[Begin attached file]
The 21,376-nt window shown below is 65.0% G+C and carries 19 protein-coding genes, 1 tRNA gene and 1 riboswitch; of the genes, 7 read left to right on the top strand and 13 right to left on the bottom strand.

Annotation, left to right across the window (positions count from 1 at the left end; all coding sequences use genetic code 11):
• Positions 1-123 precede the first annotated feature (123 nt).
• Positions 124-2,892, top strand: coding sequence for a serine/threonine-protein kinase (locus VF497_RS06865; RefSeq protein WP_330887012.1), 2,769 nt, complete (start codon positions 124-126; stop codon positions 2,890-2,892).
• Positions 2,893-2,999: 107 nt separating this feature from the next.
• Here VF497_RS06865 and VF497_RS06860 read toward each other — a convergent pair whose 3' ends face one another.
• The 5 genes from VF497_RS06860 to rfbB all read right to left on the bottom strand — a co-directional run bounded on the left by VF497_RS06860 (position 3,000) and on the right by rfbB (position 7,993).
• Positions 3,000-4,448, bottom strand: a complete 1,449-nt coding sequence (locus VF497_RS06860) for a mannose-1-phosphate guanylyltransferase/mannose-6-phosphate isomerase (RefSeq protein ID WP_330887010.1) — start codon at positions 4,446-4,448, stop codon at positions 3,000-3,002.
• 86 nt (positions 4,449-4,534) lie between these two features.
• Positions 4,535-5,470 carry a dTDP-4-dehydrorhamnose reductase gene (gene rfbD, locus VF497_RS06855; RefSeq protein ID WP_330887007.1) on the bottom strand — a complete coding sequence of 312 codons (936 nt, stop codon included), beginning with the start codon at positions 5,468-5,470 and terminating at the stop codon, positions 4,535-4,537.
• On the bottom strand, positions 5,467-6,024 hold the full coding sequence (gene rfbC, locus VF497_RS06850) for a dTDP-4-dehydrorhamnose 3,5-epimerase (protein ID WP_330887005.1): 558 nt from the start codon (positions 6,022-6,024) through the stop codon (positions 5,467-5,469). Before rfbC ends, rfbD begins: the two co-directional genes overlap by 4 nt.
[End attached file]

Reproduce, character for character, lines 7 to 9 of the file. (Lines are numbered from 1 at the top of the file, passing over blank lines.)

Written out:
• The 5 genes from VF497_RS06860 to rfbB all read right to left on the bottom strand — a co-directional run bounded on the left by VF497_RS06860 (position 3,000) and on the right by rfbB (position 7,993).
• Positions 3,000-4,448, bottom strand: a complete 1,449-nt coding sequence (locus VF497_RS06860) for a mannose-1-phosphate guanylyltransferase/mannose-6-phosphate isomerase (RefSeq protein ID WP_330887010.1) — start codon at positions 4,446-4,448, stop codon at positions 3,000-3,002.
• 86 nt (positions 4,449-4,534) lie between these two features.